When you open SSMS, you will see a new “Debug” tools menu, under which you can navigate the SQL Debugger feature options. Besides, you will see a list of icons that will be used to control the debug mode of the T-SQL query at the leftmost side of the SSMS tool. If you cannot see the list, you can go to View -> Toolbars -> Debugger to make these icons visible.

During the debugging session, the SQL Debugger icons will be as follows:

The functionality of these icons within the SQL Debugger can be summarized as:

  • Adding Breakpoints to control the execution pause of the T-SQL script at a specific statement allows you to check the debugging information of the T-SQL statements such as the values for the parameters and the variables.
  • Step Into is “navigate” through the script statements one by one, allowing you to check how each statement behaves.
  • Step Over is “execute” a specific stored procedure if you are sure that it contains no error.
  • Step Out is “return” from the stored procedure, function, or trigger to the main debugging window.
  • Continue executing the script until reaching the next breakpoint.
  • Stop Debugging is “terminate” the debugging session.
  • Restart “stop and start” the current debugging session.

#sql server #sql #sql debugger #sql server #sql server stored procedure #ssms #t-sql queries

Cayla  Erdman

Cayla Erdman

1596448980

The Easy Guide on How to Use Subqueries in SQL Server

Let’s say the chief credit and collections officer asks you to list down the names of people, their unpaid balances per month, and the current running balance and wants you to import this data array into Excel. The purpose is to analyze the data and come up with an offer making payments lighter to mitigate the effects of the COVID19 pandemic.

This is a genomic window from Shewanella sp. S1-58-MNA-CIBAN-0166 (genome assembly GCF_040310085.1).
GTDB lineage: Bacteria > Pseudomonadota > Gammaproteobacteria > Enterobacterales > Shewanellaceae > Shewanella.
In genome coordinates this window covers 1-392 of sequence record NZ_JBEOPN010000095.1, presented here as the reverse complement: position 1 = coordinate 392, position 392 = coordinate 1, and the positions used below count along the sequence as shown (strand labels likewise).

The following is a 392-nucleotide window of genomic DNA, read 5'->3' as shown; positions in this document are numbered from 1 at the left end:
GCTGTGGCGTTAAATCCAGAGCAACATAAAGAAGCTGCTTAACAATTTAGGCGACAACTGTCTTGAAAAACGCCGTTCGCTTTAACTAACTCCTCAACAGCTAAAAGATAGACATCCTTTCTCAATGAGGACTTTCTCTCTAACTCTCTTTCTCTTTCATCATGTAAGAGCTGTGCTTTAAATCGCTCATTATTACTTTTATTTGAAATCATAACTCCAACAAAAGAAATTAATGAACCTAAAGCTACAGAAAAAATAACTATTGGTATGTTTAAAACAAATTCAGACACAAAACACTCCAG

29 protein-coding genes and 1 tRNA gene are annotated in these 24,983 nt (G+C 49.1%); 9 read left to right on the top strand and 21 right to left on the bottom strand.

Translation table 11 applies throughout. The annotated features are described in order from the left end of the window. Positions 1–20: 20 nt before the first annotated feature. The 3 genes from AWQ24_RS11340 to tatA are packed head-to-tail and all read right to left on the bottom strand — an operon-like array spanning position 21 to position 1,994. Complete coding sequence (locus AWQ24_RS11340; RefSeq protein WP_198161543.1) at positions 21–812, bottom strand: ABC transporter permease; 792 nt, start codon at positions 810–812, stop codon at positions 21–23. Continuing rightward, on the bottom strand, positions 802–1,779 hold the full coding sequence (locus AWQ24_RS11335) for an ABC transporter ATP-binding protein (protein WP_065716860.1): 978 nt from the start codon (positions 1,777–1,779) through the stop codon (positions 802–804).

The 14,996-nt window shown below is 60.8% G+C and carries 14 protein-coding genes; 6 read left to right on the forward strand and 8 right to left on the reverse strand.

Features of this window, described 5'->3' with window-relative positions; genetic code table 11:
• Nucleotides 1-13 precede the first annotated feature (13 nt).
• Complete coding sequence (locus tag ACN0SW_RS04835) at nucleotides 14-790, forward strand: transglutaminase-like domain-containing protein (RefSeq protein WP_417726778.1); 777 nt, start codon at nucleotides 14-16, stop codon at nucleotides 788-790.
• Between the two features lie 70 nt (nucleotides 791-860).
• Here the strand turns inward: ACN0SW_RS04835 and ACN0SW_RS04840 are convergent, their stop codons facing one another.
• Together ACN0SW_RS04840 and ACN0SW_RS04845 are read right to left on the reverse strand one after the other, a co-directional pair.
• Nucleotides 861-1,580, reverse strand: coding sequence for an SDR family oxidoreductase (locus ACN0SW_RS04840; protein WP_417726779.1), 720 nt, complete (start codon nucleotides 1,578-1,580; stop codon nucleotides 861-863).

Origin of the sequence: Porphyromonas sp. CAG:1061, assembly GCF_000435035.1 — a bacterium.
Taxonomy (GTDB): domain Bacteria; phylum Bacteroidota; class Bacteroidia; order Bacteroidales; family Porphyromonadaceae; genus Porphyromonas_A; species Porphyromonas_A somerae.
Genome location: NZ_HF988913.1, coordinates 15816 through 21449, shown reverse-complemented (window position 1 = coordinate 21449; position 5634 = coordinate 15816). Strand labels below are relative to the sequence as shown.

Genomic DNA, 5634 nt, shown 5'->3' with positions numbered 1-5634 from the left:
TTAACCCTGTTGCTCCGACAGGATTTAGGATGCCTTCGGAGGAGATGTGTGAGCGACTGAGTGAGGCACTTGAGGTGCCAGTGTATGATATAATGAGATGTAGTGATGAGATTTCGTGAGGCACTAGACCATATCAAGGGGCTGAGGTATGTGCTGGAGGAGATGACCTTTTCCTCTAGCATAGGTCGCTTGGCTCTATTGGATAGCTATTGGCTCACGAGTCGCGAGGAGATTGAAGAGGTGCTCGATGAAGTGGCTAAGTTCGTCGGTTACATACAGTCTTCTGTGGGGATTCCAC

Do you opt to use a query and a nested subquery or a join? What decision will you make?

SQL Subqueries – What Are They?

Before we do a deep dive into syntax, performance impact, and caveats, why not define a subquery first?

In the simplest terms, a subquery is a query within a query. While a query that embodies a subquery is the outer query, we refer to a subquery as the inner query or inner select. And parentheses enclose a subquery similar to the structure below:

SELECT 
 col1
,col2
,(subquery) as col3
FROM table1
[JOIN table2 ON table1.col1 = table2.col2]
WHERE col1 <operator> (subquery)

We are going to look upon the following points in this post:

  • SQL subquery syntax depending on different subquery types and operators.
  • When and in what sort of statements one can use a subquery.
  • Performance implications vs. JOINs.
  • Common caveats when using SQL subqueries.

As is customary, we provide examples and illustrations to enhance understanding. But bear in mind that the main focus of this post is on subqueries in SQL Server.

Now, let’s get started.

Make SQL Subqueries That Are Self-Contained or Correlated

For one thing, subqueries are categorized based on their dependency on the outer query.

Let me describe what a self-contained subquery is.

Self-contained subqueries (or sometimes referred to as non-correlated or simple subqueries) are independent of the tables in the outer query. Let me illustrate this:

-- Get sales orders of customers from Southwest United States 
-- (TerritoryID = 4)

USE [AdventureWorks]
GO
SELECT CustomerID, SalesOrderID
FROM Sales.SalesOrderHeader
WHERE CustomerID IN (SELECT [CustomerID]
                     FROM [AdventureWorks].[Sales].[Customer]
                     WHERE TerritoryID = 4)

As demonstrated in the above code, the subquery (enclosed in parentheses below) has no references to any column in the outer query. Additionally, you can highlight the subquery in SQL Server Management Studio and execute it without getting any runtime errors.

Which, in turn, leads to easier debugging of self-contained subqueries.

The next thing to consider is correlated subqueries. Compared to its self-contained counterpart, this one has at least one column being referenced from the outer query. To clarify, I will provide an example: